Priests are hurt by crisis, but remain resilient and faithful

Aaron Lambert

When the news of Archbishop Theodore McCarrick broke and thus opened another wave of scandals within the Church, one thought went through Father Bert Chilson’s mind: “Not again.”

“When I heard this, my heart just sank,” Father Chilson, pastor of St. Stephen’s Parish in Glenwood Springs, told the Denver Catholic. Father Chilson was ordained a priest in 1978 and recalls living through the Church scandals that broke in 1992 and then again in 2002.

“[It] really gets you down and has you looking over your shoulder a little bit, because you don’t know how people are going to react or respond,” he said.

With the current crisis in the Church unfolding more and more every day, it’s clear that the lay faithful are hurting and looking for answers from the Church’s leadership.

But how are our priests holding up?

For priests like Father Chilson, it hasn’t changed who they are as priests, or what they do in being Christ to their people. And the same can be said for the majority of priests.

“It might get me down for a day or two, but then [I’m] refocusing on what I’ve always done,” he said. “Who I am as a person, who I am as a priest…adelante, as they say in Spanish: moving forward, being who you are, being your authentic self.”

Of course, that doesn’t mean that priests aren’t hurt by it. Ordained in 2016, Father Mason Fraley, parochial vicar at Immaculate Heart of Mary Parish, told the Denver Catholic that this scandal evokes a few different reactions in him simultaneously.

“On the one hand, I am a baptized Catholic too — another son of the Church, and seeing priests betray Christ and the Church by betraying their vocation causes sadness,” Father Fraley said. “On the other hand, I am a fellow priest, and these men are my brothers. I must admit I feel more anger in this respect.

“Their betrayal of their vocation is also their betrayal of my vocation. I love my priesthood, and so naturally I am inclined to see someone who brings shame upon it as a threat.”

Priests of the people

When the scandals broke in 2002, Father Chilson remembers that some of his brother priests withdrew from the people, stopped taking appointments and even stopped hugging people in response to what was going on. In such a time of uncertainty, they were afraid to extend pastoral care to their parishioners, for fear of giving the wrong impression.

Although he said that his heart sank with the current wave of scandals of sexual abuse in the clergy, Father Bert Chilson has not stopped engaging people to bring them to Christ and show them the goodness of the priesthood. (Photo by Andrew Wright)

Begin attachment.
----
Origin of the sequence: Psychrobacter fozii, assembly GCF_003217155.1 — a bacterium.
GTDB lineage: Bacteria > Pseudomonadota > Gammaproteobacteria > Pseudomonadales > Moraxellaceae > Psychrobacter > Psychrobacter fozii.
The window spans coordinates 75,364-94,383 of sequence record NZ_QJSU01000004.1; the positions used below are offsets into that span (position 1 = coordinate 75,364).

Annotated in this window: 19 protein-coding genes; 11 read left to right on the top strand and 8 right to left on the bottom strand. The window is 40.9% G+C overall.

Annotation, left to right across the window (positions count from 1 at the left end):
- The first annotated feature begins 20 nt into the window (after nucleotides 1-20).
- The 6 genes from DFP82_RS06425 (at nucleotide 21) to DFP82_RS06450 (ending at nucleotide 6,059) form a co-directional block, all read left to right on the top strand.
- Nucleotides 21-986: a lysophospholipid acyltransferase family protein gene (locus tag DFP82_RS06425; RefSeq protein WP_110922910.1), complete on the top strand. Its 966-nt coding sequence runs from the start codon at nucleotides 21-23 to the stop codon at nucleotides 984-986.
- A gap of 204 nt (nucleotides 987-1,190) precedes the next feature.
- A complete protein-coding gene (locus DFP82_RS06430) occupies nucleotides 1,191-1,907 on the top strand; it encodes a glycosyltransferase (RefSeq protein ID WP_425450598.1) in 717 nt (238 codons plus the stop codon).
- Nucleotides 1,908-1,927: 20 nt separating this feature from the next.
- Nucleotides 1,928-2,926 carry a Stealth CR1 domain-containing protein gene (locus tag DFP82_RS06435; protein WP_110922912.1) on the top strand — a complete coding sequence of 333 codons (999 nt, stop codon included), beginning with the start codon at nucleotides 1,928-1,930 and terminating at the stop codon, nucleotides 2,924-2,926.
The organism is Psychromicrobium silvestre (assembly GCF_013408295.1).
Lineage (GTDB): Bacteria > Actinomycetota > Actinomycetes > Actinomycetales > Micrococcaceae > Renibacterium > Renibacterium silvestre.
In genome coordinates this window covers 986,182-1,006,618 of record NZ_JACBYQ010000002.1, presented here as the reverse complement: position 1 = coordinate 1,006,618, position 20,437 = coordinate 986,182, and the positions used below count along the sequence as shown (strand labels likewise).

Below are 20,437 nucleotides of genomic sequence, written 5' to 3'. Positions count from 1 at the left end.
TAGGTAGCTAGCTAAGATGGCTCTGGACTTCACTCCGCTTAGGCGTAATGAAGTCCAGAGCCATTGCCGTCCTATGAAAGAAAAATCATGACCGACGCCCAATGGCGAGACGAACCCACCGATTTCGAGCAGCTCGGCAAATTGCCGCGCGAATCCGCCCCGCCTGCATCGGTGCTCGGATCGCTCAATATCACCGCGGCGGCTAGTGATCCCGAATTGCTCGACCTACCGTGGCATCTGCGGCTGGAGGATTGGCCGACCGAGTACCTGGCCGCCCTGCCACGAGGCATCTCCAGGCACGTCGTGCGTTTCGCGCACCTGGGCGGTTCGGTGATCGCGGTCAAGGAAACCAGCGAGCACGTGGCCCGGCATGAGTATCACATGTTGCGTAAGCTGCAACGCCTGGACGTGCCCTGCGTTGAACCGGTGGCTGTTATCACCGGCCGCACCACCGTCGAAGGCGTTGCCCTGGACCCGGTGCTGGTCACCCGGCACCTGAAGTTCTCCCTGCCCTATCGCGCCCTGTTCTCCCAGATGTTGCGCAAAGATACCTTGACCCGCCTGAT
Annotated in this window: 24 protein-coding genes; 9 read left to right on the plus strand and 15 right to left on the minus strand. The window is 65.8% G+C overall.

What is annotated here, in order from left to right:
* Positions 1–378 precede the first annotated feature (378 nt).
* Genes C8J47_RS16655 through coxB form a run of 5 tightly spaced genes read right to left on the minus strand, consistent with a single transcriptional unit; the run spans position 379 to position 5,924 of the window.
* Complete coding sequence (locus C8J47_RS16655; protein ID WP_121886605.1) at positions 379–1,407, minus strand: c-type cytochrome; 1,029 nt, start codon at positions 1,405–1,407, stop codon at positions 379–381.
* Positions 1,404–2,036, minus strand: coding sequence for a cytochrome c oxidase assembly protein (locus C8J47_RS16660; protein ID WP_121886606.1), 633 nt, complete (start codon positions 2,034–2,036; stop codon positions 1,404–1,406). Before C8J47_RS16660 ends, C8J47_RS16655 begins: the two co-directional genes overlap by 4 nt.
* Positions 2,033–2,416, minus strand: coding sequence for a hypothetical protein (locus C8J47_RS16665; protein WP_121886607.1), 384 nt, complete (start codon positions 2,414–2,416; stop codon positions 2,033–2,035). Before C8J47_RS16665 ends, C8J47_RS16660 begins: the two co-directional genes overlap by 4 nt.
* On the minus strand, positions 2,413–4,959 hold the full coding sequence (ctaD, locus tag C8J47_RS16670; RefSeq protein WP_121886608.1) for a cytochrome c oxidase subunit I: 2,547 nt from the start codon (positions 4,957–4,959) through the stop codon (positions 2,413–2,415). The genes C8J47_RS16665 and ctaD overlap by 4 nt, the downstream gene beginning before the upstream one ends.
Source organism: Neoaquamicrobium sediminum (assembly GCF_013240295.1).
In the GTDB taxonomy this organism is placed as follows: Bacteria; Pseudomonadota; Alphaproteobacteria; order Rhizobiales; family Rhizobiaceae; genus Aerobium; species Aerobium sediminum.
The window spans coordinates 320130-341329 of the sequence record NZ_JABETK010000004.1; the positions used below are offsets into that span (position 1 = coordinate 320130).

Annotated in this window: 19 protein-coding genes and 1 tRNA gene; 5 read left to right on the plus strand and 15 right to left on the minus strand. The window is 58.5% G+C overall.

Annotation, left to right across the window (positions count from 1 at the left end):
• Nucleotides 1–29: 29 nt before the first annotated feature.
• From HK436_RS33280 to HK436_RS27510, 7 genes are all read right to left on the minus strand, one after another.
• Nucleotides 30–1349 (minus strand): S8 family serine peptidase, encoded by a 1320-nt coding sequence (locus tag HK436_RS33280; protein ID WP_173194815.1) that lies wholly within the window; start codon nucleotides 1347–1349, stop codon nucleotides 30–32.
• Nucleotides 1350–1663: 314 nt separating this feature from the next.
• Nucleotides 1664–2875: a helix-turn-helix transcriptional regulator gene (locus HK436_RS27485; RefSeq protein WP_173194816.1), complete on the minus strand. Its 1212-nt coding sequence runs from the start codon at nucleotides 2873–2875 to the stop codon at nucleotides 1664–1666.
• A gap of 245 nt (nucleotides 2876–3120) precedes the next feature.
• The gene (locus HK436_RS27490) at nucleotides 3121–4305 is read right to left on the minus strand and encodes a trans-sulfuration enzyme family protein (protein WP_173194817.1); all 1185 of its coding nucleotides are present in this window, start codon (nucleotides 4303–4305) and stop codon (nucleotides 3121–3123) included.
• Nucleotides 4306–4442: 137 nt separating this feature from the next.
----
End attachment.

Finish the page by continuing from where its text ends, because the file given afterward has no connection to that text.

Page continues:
Father Chilson said that he doesn’t think this behavior is healthy, especially as a priest.

“We are still priests of the people, we need to engage with them and be genuine and authentic,” he said. “I still try to be the engaging person that’s present and available and reaching out, as the More Than You Realize conference talked about, [and using] those touchpoints.

“We need to be more present than ever and not be afraid to show people the goodness of the priesthood.”

Neither Father Chilson nor Father Fraley have experienced any ill-willed behavior toward them while wearing their clerics in public. They also say that, thankfully, Catholics tend to be very loyal to their own parish priest, and they’ve received nothing but support from their parishioners.

Doing better

Both priests agree that the crisis has shaken the trust of the faithful in the pews and see this as an opportunity to re-evaluate their own priesthood and see how they can better be the servants the Lord has called them to be.

“I am hardened in my resolve to be a good priest, and more determined to maintain those disciplines which will keep me from being a bad one,” Father Fraley said. “Priests are poor sinners too, so we are of course in desperate need of your prayers, penances and personal support.”

Father Fraley also offered a request to the faithful to help priests remain resilient and faithful: “Demand that we be very holy.”

“As a priest, I feel so blessed, so honored, so grateful for my vocation, for the opportunities to receive and to use all the Gospel virtues of love and care and service unabashedly and without holding back, even despite this blow,” said Father Chilson. “It’s a moment to stop and re-evaluate, do better and regain the confidence and trust of the people.”

COMING UP: Seeking justice, transparency and accountability, archdiocese voluntarily enters agreement with Colorado attorney general

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Seeking justice, transparency and accountability, archdiocese voluntarily enters agreement with Colorado attorney general

Initiatives include independent investigation and independent reparations program

Mark Haas

With a desire to “shine the bright light of transparency” on the tragedy of sexual abuse of minors within the Church, Denver Archbishop Samuel J. Aquila has announced that the three Colorado dioceses have voluntarily partnered with Colorado Attorney General Phil Weiser to conduct an independent review of the dioceses’ files and policies related to the sexual abuse of children.